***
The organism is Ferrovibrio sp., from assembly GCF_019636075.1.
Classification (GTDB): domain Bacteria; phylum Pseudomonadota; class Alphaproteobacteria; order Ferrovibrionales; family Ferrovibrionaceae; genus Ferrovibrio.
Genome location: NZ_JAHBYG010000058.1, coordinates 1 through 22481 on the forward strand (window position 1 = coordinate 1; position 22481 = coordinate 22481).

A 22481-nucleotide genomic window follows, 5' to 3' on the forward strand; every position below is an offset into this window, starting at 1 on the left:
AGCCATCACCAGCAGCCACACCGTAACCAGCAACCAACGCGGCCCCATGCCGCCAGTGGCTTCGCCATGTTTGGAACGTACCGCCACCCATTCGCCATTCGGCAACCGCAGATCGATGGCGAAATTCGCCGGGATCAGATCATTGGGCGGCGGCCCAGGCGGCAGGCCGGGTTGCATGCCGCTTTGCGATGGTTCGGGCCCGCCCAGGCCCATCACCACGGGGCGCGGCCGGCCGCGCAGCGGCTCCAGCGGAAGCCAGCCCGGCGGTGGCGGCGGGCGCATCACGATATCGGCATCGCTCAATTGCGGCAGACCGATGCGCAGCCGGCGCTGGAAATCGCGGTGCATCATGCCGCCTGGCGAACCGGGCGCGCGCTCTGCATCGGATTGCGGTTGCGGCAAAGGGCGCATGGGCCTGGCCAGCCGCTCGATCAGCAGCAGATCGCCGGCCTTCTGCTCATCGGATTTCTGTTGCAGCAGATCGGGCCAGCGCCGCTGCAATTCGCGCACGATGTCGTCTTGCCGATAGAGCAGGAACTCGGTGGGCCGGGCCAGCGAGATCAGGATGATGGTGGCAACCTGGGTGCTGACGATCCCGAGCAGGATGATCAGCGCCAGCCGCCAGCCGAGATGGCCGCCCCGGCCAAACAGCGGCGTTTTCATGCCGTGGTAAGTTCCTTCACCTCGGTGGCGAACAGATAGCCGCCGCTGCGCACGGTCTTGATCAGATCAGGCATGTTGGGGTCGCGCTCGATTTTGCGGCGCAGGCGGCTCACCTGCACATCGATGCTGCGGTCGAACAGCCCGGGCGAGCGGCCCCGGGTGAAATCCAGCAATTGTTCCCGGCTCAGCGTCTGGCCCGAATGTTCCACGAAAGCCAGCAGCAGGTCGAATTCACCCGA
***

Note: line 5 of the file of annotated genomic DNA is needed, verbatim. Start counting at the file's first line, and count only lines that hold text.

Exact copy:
AGCCATCACCAGCAGCCACACCGTAACCAGCAACCAACGCGGCCCCATGCCGCCAGTGGCTTCGCCATGTTTGGAACGTACCGCCACCCATTCGCCATTCGGCAACCGCAGATCGATGGCGAAATTCGCCGGGATCAGATCATTGGGCGGCGGCCCAGGCGGCAGGCCGGGTTGCATGCCGCTTTGCGATGGTTCGGGCCCGCCCAGGCCCATCACCACGGGGCGCGGCCGGCCGCGCAGCGGCTCCAGCGGAAGCCAGCCCGGCGGTGGCGGCGGGCGCATCACGATATCGGCATCGCTCAATTGCGGCAGACCGATGCGCAGCCGGCGCTGGAAATCGCGGTGCATCATGCCGCCTGGCGAACCGGGCGCGCGCTCTGCATCGGATTGCGGTTGCGGCAAAGGGCGCATGGGCCTGGCCAGCCGCTCGATCAGCAGCAGATCGCCGGCCTTCTGCTCATCGGATTTCTGTTGCAGCAGATCGGGCCAGCGCCGCTGCAATTCGCGCACGATGTCGTCTTGCCGATAGAGCAGGAACTCGGTGGGCCGGGCCAGCGAGATCAGGATGATGGTGGCAACCTGGGTGCTGACGATCCCGAGCAGGATGATCAGCGCCAGCCGCCAGCCGAGATGGCCGCCCCGGCCAAACAGCGGCGTTTTCATGCCGTGGTAAGTTCCTTCACCTCGGTGGCGAACAGATAGCCGCCGCTGCGCACGGTCTTGATCAGATCAGGCATGTTGGGGTCGCGCTCGATTTTGCGGCGCAGGCGGCTCACCTGCACATCGATGCTGCGGTCGAACAGCCCGGGCGAGCGGCCCCGGGTGAAATCCAGCAATTGTTCCCGGCTCAGCGTCTGGCCCGAATGTTCCACGAAAGCCAGCAGCAGGTCGAATTCACCCGA